My name is Eliza Hollister; I am a junior here at Skidmore. This past summer I was hired by Sustainable Skidmore as a Steward of the North Woods, and am now continuing that role as a steward this fall semester. Although everything is much busier now than in the summer, there has still been time to get into the North Woods to work on conservation and trail maintenance projects, go for walks with student and community groups, and work on plans and proposals for future projects!
This semester I have been fortunate enough to be the leader of a few informational walks in the North Woods. I led a few general information walks at the beginning of the semester that enabled some first year students to be introduced to the North Woods, as well as recent more specific walks. During Celebration Weekend, community member Jackie Donnelly led a walk in the North Woods to bring attention to the presence of invasive species, specifically Burning Bush, in the North Woods. And most recently, I led a walk for a writing seminar on the topic of animals to connect the presence and role of animals in the North Woods back to their class.
One of the most exciting things in progress right now is a boardwalk construction project on the Red Trail behind the North Woods apartments. The area of the trail where the boardwalk is being built has been subject to groundwater and erosion issues for quite some time, and the old boardwalks that were there previously were no longer safe or sufficiently functional. To build the new boardwalk, two groups of students, the Skidmore Student Conservation Corps and a group from Rik Scarce’s Environmental Sociology class, have teamed up with a project manager from Skidmore Facilities. We started the project just a few weeks ago, and are already more than halfway through! It will be complete before winter. Come check it out!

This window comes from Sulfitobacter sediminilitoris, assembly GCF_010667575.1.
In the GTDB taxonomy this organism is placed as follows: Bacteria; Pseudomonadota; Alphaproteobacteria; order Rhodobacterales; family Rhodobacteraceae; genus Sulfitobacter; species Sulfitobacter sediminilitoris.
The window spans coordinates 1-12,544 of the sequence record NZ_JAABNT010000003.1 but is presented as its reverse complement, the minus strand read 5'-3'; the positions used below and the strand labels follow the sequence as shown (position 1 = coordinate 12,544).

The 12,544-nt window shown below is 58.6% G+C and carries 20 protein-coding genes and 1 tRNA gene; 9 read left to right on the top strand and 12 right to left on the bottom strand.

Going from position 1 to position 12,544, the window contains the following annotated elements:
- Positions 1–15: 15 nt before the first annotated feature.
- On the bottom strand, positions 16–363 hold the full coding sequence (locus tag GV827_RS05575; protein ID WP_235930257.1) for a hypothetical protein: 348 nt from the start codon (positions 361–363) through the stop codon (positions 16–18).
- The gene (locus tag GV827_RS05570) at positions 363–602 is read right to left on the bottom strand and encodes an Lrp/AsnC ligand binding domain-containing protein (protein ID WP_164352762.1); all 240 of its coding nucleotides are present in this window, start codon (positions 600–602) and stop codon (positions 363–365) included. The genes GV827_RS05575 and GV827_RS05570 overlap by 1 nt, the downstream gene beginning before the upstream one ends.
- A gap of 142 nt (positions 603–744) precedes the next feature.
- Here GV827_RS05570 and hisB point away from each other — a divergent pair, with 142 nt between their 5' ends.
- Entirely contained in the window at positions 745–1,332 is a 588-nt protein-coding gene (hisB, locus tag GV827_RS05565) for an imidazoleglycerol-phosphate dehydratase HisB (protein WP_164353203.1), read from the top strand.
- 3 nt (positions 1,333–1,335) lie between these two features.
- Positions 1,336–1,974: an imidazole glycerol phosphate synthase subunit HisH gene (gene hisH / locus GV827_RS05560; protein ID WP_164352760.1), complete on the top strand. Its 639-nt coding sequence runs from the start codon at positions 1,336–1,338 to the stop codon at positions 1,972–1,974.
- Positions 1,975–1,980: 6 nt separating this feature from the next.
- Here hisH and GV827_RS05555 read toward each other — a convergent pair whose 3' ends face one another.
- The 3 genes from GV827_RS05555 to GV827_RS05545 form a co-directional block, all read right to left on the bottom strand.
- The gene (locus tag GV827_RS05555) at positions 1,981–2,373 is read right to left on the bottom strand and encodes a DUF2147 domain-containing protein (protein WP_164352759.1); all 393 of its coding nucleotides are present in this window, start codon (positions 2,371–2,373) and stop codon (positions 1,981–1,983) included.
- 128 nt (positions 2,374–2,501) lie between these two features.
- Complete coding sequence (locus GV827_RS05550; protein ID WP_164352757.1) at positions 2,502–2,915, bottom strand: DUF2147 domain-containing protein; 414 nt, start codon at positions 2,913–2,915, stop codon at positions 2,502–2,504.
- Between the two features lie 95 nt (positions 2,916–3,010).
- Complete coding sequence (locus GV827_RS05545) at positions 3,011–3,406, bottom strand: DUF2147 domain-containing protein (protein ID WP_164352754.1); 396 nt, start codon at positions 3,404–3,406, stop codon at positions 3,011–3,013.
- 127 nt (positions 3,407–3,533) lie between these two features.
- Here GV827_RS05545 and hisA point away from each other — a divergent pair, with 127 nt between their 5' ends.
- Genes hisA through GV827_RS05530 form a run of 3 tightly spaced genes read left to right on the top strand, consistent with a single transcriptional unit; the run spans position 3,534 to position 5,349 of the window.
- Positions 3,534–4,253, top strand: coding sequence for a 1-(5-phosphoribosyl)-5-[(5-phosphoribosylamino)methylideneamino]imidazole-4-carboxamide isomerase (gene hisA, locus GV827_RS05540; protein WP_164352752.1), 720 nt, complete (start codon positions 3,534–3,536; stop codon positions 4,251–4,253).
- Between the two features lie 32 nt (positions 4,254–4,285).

This semester, the main goal I am working towards is finalizing a concrete plan for the removal of landscaped invasive plants on campus. Burning Bush and Japanese Barberry are the main invasive species of concern, as they are spreading rapidly throughout the North Woods and diminishing ecological diversity therein. The hope is that by eradicating these plants from Skidmore’s main campus, the plants will no longer reseed from campus into the North Woods, and awareness regarding the implications of invasive species will expand within the Skidmore community. To look at where Burning Bush and Japanese Barberry are on campus now, please visit http://storymap.skidmore.edu/invasives.
For other updates, events, and information regarding the North Woods, please feel welcomed to visit our blog at http://academics.skidmore.edu/blogs/northwoods.